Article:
Investor sells Smithfield office block for twice 2015 price

Norwegian investor who paid €28.65m sells property less than four years later for €57m

The deal for the Infinity Building underlines the strength of demand for good quality office investments outside the central business district

The deal for the Infinity Building underlines the strength of demand for good quality office investments outside the central business district

 

A Norwegian investor who paid €28.65 million in April 2015 for an office block in Smithfield, Dublin 7, has sold the property in an off-market transaction for €57 million – a 99 per cent increase after less than four years.

The investor did, however, refurbish the block during their ownership – at a possible cost of up to €5 million – but this doesn’t take much away from their spectacularly well-timed foray into the Irish commercial property market.

Michele McGarry of Colliers International acted for the vendor and Cushman & Wakefield for the buyer (a fund connected to Credit Suisse). Agreed just before Christmas, the deal for the Infinity Building underlines the strength of demand for good quality office investments outside the central business district.

The office block produces a rent roll of €3.18 million per annum and, given the sale price, this equates to a net initial yield of 5.18 per cent and a capital value of €4,900 per sq m (€455 per sq ft). When last sold in 2015, the then selling price reflected a capital value of €2,551 per sq m (€237 per sq ft) and a net initial yield of 7.43 per cent.

Prominent corner

About 85 per cent of the offices are let to Government tenants – including health agency Hiqa, the Director of Public Prosecutions and the OPW – while the remainder is occupied by the Law Society.

Infinity Building has 11,632sq m (125,206sq ft) of space, 63 car-parking spaces and occupies a prominent corner with frontage to George’s Lane, Brunswick Street and North King Street.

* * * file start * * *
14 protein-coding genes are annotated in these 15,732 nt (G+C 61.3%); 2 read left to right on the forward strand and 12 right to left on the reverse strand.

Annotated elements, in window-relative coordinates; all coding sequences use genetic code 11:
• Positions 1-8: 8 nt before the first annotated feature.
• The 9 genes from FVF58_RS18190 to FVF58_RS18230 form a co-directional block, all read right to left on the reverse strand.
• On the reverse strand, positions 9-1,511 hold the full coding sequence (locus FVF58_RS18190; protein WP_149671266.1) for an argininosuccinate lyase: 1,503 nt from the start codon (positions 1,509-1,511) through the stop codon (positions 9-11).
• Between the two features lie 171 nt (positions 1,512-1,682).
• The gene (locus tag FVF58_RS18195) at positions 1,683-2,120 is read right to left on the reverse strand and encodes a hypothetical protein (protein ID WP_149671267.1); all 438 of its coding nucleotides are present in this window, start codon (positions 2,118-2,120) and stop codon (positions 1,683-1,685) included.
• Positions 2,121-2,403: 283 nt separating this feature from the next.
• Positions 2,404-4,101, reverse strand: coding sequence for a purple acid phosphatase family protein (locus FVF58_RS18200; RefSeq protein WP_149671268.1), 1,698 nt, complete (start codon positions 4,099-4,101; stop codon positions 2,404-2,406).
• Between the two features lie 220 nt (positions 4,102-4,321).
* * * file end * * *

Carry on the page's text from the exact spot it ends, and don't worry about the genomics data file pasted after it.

In addition to blue chip tenants, its proximity to the Luas was another big selling point – as was its location close to the new DIT campus in Grangegorman and Dublin’s “legal quarter” around the Four Courts.

It was originally developed as George’s Court by Liam Carroll’s now defunct Zoe Developments in the early noughties but was sold, with three vacant floors, on the instructions of statutory receiver David Carson of Deloitte in 2015.

The new owner quickly set about refurbishing the interior and the remaining vacant office space – about 3,483sq m (37,491sq ft) – was let to the OPW in May 2018 on a 20-year lease at €248 per sq m (€23 per sq ft). This allowed for rent reviews every five years and a break option at year 14 .

Market rents

This rent, however, was brokered in 2016 and market rents for the area are about €300-€350 per sq m (€27.87-€32.50per sq ft). The Law Society, which occupies the 1,270sq m (13,670sq ft) fourth floor, has a rent review pending. This means the new purchaser has obvious asset management opportunities to increase the rent roll. The building also contains two vacant retail units – one of which is reserved by the OPM.

The same Norwegian investor also acquired the Ulster Bank building at 2-4 Lower O’Connell Street for €11.437 million in October 2014. It then had an unexpired lease term of 23 years at a rent of €549,856 per annum. International property manager AEW bought this landmark branch for €12.5 million in February 2018 in a deal which will show a yield of about 4.5 per cent.